To quote the BBC journalist, Emmy-award-winning narrator and natural historian, Sir David Attenborough, at the start of his recent Netflix documentary; “The true tragedy of our time is still unfolding. Across the globe, barely noticeable from day-to-day. I’m talking about the loss of our planet’s wild places – its biodiversity.”

Anyone who has watched ‘David Attenborough: A Life on Our Planet’, will (hopefully) have now taken on board this final warning for the way we are using our planet’s resources and the ways in which the planet is reacting to indicate it is at breaking point.

Education and inspiration are in abundance during the documentary, and these are two key components when it comes to making real changes. The superyacht industry is by no means green, but the options to make more sustainable choices from sketch to sea are there, thanks to ongoing research and innovative design. New methods of propulsion and power, for example, are being created and put into practice so that owners of the future can be inspired and enticed by a guilt-free cruising experience, and ultimately so that they still have a healthy ocean to sail on. And, frankly, that is the entire reason for yachting and the existence of our industry.

There are also courses to educate entire sectors of the superyacht industry about changes that can truly make a difference. This is not greenwashing, but encouragement to openly talk about the industry’s faults when it comes to sustainability, and the solutions available.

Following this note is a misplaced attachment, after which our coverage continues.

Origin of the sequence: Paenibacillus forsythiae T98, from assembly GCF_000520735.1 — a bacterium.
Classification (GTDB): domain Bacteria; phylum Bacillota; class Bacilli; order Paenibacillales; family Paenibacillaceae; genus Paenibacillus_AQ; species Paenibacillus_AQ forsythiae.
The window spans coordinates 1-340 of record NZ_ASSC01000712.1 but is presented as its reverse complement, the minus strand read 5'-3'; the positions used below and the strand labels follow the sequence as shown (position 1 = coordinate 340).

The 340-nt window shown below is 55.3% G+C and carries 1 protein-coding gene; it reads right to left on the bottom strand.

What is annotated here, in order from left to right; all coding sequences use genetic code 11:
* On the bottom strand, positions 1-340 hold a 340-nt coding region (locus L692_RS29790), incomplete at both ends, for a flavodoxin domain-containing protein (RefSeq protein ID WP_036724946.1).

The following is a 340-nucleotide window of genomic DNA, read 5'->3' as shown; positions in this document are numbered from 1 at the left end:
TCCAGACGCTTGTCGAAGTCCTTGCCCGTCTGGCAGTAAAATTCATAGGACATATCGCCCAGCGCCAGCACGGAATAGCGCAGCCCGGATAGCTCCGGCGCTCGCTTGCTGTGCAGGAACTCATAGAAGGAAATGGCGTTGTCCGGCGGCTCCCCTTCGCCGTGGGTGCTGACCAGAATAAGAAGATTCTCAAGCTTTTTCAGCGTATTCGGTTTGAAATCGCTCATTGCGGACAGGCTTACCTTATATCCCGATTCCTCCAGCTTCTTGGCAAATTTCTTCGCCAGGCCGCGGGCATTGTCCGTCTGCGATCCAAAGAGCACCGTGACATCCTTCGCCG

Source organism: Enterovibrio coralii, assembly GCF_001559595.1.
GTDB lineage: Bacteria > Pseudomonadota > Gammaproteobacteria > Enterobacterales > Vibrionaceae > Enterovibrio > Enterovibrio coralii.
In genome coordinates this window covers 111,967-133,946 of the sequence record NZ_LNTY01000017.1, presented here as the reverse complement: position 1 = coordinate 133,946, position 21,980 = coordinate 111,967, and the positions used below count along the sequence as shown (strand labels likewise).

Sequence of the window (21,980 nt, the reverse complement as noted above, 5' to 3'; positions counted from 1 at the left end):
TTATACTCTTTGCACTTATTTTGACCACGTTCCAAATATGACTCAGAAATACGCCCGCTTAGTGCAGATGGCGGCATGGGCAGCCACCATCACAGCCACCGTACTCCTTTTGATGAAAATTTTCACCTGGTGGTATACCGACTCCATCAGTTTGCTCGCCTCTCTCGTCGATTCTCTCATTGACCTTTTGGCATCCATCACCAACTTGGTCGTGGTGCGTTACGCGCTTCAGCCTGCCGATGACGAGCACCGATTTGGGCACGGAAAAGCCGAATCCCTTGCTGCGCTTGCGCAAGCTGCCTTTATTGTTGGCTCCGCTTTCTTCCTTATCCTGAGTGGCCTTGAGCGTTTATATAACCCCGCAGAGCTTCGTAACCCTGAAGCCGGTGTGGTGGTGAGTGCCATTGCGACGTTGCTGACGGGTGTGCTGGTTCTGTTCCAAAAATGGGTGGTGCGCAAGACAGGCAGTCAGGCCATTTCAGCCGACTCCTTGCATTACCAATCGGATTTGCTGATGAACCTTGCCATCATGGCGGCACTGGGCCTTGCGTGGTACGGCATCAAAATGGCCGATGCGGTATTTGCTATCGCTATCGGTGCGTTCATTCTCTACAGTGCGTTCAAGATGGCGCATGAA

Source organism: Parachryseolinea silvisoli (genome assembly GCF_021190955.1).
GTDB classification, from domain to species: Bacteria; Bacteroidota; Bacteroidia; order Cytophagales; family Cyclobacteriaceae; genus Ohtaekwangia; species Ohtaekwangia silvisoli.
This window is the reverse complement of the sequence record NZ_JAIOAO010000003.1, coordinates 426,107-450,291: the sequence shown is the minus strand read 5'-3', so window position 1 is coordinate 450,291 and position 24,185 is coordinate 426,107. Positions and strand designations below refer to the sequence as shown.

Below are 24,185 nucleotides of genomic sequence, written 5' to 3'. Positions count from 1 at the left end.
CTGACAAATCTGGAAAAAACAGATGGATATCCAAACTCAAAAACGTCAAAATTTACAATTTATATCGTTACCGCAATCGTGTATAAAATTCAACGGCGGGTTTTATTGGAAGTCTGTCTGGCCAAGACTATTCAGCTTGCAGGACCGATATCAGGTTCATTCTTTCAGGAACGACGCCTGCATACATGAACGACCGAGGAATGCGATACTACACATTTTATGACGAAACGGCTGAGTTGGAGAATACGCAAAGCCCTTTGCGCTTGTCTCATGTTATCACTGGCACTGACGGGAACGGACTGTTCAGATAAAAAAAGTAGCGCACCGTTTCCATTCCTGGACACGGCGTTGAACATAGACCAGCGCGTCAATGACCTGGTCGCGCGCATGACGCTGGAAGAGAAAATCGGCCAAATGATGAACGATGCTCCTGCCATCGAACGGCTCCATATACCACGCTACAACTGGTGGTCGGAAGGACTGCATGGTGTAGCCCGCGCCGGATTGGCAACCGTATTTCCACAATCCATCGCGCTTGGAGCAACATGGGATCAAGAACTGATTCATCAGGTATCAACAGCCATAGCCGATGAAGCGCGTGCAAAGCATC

Earlier this year, I participated in the Water Revolution Foundation’s online course, ‘Sustainability Training for the Superyacht Industry’. The workshop objectives are vast, but straightforward; from understanding the various definitions of sustainability, to identifying the UN Sustainable Development Goals related to your business, and how to use effective communication combined with avoidance of greenwashing to discuss sustainability, both internally and externally.

As I learned on the course, corporate social responsibility (CSR), must be approached from an economic (profit), social (people) and environmental perspective, as these three aspects will all see equal benefits from a business’ positive approach to sustainability. The course explains in full how to approach these three aspects, but more importantly, asks attendees to debate and discuss them with each other. 

Sharing ideas, educating one another and working as one industry rather than individual companies will be the key to securing a sustainable future. “If we can change the way we live on earth, an alternative future comes to view,” concludes Attenborough. This notion can be applied to our industry if we are willing to change the most environmentally damaging parts of the lifecycle of superyachts for our own long-term survival and relevance.

To engage in debates with fellow industry members and learn about the tools and frameworks that are readily available for us to be implemented, click here to secure your spot for the next 5-hour course, divided in 2.5 hours on 19 & 20 November 2020. 

 

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